The effort to move the 17 agencies in the U.S. intelligence community away from stovepiped IT systems and toward a cloud-based shared services environment is well under way. But a new study by the Intelligence and National Security Alliance suggests the private sector may find it difficult to fully support the effort without fundamental changes to the contracting and procurement processes intelligence agencies use to buy applications and infrastructure.
The movement toward the Intelligence Community Information Technology Enterprise, known as IC ITE (pronounced eyesight), has made steady progress since Director of National Intelligence James Clapper first approved it in 2012. It is the most far-reaching IT reorganization in the intelligence community’s history, seeking to move hundreds of thousands of users to a common digital platform while gradually reducing the amount the community spends on technology as well as the number of contractors needed for support. The effort has received almost universal praise from intelligence community veterans, but for the first time industry has raised serious questions about the government’s funding strategy and the potential impact that strategy could have on the national security industrial base.
“A sustainable cost recovery model, optimized budget, new contract and procurement processes, and predictable revenue streams are issues that all need to be resolved,” states the INSA white paper, “IC ITE: Industry Perspectives,” released Sept. 11. “Achieving success requires clear and candid discussions with the industrial base regarding the impact IC ITE will have on the way software applications, mission capability and infrastructure will be funded, acquired, and integrated.”
Among the key areas of concern highlighted by the INSA white paper is the government’s shift to a platform-as-a-service model that is separate from software development. The shift would remove IT infrastructure revenue from industry’s application development contracts; help agencies avoid monolithic software applications and focus on modular development capable of combining and customizing capabilities from smaller, reusable services; and transition to “pay for use” software pricing, rather than a per-seat licensing approach.
“These trends impact industry’s revenue mix, overhead structure, and the way companies capitalize infrastructure,” the white paper states. “When the government formalizes an acquisition strategy that separates IaaS/PaaS programs from software development programs, industry will need to choose where in the stack they compete and will adapt to the revenue shift accordingly. New monetization strategies will need to be created.”
The INSA white paper also highlights the uncertainty surrounding the “Apps Mall” component of the intelligence community cloud. “A major point of confusion across the IC, by both government and industry partners, is in how applications in an ‘Apps Store’ would be priced. Pricing options for application development in an Apps Mall (PaaS) procurement environment, including industry revenue and profit models, intellectual property (IP) rights, and licensing strategies need to be addressed,” the white paper states. “Options include charging by user per year, charging per click of the application, and charging a base charge for the amount of time spent on the application with overages charged at a different rate.”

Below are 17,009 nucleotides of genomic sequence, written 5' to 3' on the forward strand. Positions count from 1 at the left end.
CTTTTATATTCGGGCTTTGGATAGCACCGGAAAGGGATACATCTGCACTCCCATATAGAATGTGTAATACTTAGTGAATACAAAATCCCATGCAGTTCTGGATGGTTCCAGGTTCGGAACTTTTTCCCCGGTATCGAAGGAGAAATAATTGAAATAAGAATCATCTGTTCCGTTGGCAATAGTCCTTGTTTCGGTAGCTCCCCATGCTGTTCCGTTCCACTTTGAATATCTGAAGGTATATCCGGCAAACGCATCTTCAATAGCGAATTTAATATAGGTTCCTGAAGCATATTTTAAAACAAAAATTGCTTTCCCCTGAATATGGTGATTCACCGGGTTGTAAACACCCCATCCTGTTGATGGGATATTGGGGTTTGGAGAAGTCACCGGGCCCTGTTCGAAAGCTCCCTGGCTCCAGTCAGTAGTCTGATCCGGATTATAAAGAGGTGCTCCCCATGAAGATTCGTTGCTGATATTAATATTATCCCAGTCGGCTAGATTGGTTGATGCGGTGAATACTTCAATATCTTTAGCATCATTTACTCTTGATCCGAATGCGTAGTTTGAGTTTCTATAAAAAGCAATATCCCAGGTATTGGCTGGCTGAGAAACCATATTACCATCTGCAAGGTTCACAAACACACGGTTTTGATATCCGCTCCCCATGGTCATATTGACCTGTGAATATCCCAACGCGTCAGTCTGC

A spokesperson for the Office of the Director of National Intelligence acknowledged in an email to FedScoop that “flexibility” will be necessary in the way contracts are awarded but said the final contracting methods will depend on the specific acquisition requirement.
“For example the common IC desktop environment (DTE) and its supporting applications, which are acquired and managed on behalf of the IC by DIA and NGA, uses a centralized contracting model alleviating the burden for each agency to develop and manage independent agreements,” the spokesperson said.
“We have also selected agencies that already have excellent relationships with vendors to serve as the IC’s agent for acquiring services. Whether the government owns or rents, pays based on number of users, unlimited usage, cost per use, or some other model is dependent on the government’s needs and what the vendors propose,” the ODNI spokesperson said . “Our desire is to move away from separate agreements for each agency to a more centralized approach to help us maintain software currency and improve configuration management of our DTE.”
The ODNI spokesperson pointed to the $600 million Commercial Cloud Service (C2S) contract awarded recently to Amazon Web Services and is managed by the CIA. This is yet another acquisition model, the spokesperson said, “where the commercial partner (Amazon) implemented the cloud inside the IC with essentially the same capability they provide to their commercial clients. That is, a platform as a service and eventually a marketplace of services that are built upon the Amazon platform. C2S also introduces a fee-for-service model.” Follow @DanielVerton